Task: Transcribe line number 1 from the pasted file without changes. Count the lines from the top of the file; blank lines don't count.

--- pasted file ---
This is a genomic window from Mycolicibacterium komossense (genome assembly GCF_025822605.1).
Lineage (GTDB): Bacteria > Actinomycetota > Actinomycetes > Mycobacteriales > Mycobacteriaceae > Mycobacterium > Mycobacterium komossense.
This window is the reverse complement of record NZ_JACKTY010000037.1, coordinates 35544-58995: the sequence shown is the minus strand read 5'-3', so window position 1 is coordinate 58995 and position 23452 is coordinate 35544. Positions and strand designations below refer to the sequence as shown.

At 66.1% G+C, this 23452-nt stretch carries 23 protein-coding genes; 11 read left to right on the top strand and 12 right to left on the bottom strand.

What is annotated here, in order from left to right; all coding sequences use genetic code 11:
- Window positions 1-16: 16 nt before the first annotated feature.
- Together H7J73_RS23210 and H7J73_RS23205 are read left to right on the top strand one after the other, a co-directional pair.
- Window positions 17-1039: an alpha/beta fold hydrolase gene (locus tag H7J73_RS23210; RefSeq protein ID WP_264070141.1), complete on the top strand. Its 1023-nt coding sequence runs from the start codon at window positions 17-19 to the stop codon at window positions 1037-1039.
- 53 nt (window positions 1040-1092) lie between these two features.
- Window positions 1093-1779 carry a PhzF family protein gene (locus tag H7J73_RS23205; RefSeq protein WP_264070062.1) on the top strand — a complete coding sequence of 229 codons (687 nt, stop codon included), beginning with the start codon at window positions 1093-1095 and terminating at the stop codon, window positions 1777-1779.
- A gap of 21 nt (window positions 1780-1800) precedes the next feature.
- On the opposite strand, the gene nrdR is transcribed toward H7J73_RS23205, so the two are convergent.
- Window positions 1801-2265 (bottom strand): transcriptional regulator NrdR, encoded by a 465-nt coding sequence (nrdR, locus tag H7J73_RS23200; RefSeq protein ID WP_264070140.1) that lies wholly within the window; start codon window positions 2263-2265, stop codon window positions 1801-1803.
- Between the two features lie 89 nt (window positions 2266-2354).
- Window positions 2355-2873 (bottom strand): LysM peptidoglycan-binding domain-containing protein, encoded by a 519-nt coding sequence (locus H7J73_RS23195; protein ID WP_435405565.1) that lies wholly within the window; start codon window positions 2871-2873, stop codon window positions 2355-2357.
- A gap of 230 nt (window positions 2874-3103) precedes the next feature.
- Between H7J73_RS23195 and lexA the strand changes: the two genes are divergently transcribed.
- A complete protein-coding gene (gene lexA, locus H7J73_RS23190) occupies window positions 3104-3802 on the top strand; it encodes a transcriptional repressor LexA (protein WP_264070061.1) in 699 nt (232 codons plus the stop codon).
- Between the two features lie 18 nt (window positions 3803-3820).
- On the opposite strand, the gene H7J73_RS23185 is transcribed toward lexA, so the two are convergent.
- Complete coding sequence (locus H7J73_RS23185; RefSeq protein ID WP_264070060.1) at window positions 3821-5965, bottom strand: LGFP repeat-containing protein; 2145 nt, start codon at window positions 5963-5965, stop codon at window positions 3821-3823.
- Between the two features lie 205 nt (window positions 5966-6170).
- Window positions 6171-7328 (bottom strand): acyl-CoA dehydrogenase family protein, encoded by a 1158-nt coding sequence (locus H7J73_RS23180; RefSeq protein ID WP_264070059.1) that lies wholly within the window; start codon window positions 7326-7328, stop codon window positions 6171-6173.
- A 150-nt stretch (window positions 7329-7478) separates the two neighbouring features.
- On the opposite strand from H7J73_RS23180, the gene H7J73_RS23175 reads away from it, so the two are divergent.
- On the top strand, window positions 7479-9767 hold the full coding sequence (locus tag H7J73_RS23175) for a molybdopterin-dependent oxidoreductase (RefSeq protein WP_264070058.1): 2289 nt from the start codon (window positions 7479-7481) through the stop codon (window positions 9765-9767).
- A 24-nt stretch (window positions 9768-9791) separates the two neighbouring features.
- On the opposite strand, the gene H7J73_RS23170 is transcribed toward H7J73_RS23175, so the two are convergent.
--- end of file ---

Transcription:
This is a genomic window from Mycolicibacterium komossense (genome assembly GCF_025822605.1).